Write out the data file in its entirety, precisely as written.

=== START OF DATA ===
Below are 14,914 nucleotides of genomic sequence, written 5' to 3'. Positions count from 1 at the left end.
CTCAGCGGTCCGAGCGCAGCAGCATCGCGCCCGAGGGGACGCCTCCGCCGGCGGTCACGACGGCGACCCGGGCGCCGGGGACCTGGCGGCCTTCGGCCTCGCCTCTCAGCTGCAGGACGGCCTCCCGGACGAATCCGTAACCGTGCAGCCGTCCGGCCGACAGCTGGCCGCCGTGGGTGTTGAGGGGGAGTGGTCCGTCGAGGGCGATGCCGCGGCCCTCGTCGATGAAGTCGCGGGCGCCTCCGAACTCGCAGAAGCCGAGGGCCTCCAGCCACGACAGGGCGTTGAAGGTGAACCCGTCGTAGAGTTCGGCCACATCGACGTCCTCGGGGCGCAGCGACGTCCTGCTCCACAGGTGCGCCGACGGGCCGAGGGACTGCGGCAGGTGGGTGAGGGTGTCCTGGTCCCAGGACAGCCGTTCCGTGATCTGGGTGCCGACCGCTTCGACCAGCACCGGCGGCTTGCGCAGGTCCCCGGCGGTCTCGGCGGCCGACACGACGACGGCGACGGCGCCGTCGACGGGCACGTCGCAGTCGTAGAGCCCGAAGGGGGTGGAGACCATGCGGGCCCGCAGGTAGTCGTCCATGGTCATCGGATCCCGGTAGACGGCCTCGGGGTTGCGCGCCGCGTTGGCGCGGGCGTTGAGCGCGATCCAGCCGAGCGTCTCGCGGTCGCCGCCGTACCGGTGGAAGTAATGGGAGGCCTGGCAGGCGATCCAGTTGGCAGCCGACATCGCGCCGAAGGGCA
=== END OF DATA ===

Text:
Below are 14,914 nucleotides of genomic sequence, written 5' to 3'. Positions count from 1 at the left end.
CTCAGCGGTCCGAGCGCAGCAGCATCGCGCCCGAGGGGACGCCTCCGCCGGCGGTCACGACGGCGACCCGGGCGCCGGGGACCTGGCGGCCTTCGGCCTCGCCTCTCAGCTGCAGGACGGCCTCCCGGACGAATCCGTAACCGTGCAGCCGTCCGGCCGACAGCTGGCCGCCGTGGGTGTTGAGGGGGAGTGGTCCGTCGAGGGCGATGCCGCGGCCCTCGTCGATGAAGTCGCGGGCGCCTCCGAACTCGCAGAAGCCGAGGGCCTCCAGCCACGACAGGGCGTTGAAGGTGAACCCGTCGTAGAGTTCGGCCACATCGACGTCCTCGGGGCGCAGCGACGTCCTGCTCCACAGGTGCGCCGACGGGCCGAGGGACTGCGGCAGGTGGGTGAGGGTGTCCTGGTCCCAGGACAGCCGTTCCGTGATCTGGGTGCCGACCGCTTCGACCAGCACCGGCGGCTTGCGCAGGTCCCCGGCGGTCTCGGCGGCCGACACGACGACGGCGACGGCGCCGTCGACGGGCACGTCGCAGTCGTAGAGCCCGAAGGGGGTGGAGACCATGCGGGCCCGCAGGTAGTCGTCCATGGTCATCGGATCCCGGTAGACGGCCTCGGGGTTGCGCGCCGCGTTGGCGCGGGCGTTGAGCGCGATCCAGCCGAGCGTCTCGCGGTCGCCGCCGTACCGGTGGAAGTAATGGGAGGCCTGGCAGGCGATCCAGTTGGCAGCCGACATCGCGCCGAAGGGCA